Try and Trust eBook

This eBook from the Gutenberg Project consists of approximately 219 pages of information about Try and Trust.

“I hope so, sir.”

Our hero was gratified to meet with so much sympathy from those whose wealth placed them far above him in the social scale.  But it was not surprising, for Herbert had a fine appearance and gentlemanly manners, marked, too, by a natural politeness which enabled him to appear better than most boys of his age.

CHAPTER XVIII

A YOUNG ARISTOCRAT

After a drive of three miles, which was accomplished in a short time by the spirited horses, the carriage entered, through an ornamental gate, upon a smooth driveway, which led up to a handsome mansion, of large size, with a veranda stretching along the entire front.

A boy, a little smaller than Herbert, ran out of the front door, and opened the door of the carriage before Pompey had time to descend from the box.

“What, grandpa, come back?” he said, in surprise.

“Yes, Oscar, we were too late for the train,” said his mother.  “I brought you back a companion for a, few hours.  This is Herbert Mason, whom I intrust to your care, depending upon you to see that he passes his time pleasantly.”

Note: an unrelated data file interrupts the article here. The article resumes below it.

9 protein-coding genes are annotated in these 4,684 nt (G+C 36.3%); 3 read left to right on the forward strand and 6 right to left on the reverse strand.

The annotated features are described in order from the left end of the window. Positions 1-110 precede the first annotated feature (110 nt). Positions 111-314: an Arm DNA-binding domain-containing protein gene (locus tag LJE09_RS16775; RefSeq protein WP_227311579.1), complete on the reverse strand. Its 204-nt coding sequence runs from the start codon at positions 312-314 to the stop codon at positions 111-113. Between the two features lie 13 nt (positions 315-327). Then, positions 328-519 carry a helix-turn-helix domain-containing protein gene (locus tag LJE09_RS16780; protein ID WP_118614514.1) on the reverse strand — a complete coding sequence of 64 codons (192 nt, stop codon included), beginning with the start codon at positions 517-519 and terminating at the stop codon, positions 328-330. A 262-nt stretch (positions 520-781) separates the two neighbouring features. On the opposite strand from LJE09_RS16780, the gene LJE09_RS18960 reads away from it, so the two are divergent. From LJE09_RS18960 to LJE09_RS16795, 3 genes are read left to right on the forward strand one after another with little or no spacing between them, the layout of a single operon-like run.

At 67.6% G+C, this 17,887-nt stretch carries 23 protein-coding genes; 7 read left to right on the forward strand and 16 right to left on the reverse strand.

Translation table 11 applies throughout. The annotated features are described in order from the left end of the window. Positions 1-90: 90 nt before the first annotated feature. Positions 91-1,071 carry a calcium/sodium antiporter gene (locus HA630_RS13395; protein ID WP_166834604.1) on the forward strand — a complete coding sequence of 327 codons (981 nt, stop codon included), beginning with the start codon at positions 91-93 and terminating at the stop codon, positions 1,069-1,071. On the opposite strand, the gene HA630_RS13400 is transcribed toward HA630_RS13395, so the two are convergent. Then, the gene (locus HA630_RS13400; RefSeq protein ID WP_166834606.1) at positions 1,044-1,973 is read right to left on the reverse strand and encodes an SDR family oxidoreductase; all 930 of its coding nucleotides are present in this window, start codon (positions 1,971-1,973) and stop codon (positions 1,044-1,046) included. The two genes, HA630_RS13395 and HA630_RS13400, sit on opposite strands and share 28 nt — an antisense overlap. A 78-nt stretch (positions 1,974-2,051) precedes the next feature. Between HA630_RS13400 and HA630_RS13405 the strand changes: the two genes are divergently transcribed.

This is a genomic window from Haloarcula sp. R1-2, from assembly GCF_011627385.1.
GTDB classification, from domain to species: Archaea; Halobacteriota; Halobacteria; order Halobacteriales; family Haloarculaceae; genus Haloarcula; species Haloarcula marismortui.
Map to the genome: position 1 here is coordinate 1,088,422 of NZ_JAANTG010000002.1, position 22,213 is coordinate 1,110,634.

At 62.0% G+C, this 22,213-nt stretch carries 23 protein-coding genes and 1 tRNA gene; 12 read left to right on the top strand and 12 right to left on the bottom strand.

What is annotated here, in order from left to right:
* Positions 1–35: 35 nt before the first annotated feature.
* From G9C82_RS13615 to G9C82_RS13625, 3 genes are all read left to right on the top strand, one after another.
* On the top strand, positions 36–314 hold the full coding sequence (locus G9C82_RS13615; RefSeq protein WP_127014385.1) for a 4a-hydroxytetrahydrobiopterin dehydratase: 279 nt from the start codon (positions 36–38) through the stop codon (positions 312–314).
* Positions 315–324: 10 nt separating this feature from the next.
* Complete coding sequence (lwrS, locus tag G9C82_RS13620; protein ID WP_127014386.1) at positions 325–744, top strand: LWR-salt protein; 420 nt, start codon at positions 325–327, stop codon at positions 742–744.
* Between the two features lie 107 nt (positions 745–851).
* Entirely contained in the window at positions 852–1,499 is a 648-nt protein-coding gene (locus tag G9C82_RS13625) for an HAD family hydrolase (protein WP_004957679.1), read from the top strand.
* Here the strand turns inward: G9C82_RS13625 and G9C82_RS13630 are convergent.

Oscar looked at Herbert inquisitively.

Herbert offered his hand, saying, “I am glad to make your acquaintance, Oscar.”

“How long are you going to stay?” asked Oscar, as his mother and grandfather went into the house.

“I must return in time to take the twelve o’clock train.”

“Is grandpa going, too?”

“Yes.”

“And are you going to take care of him?”

“I believe so.”

“I wouldn’t want to.’

“Why not?”

“Oh, it’s an awful bore to be tied to a blind man.”

“You’d find it more of a bore to be blind yourself,” said Herbert.

“Yes, I suppose I should.  Grandpa wants me to go to walk with him sometimes, but I don’t like it.”

“If I had a grandfather who was blind, I think I should be willing.”

“Wait till you have one, and you’ll see how it is then.”

“I suppose he needs somebody.”

“Oh, well, he can take one of the servants, then.  It’s their business to work.”

“Where do you live?” he asked, after a pause.

“I am going to live in New York.”

“Are you?  I should like to go there.”

“Perhaps you wouldn’t want to go as I am going.”

“What, alone?  Yes, I should rather go that way.  Then I could do as I pleased.  Now it’s ‘Oscar, do this,’ and ‘You mustn’t do that,’ all the time.”

“That isn’t what I mean exactly.  I’ve got to earn my own living after I get there, and I don’t know anybody in the city.”

“You haven’t run away from home, have you?”

“I haven’t got any home.”

“Where’s your father and mother?”

“They are both dead.”

“What are you going to do?”

“I hope to get into a store or counting-room and learn to be a merchant.”

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Try and Trust from Project Gutenberg. Public domain.
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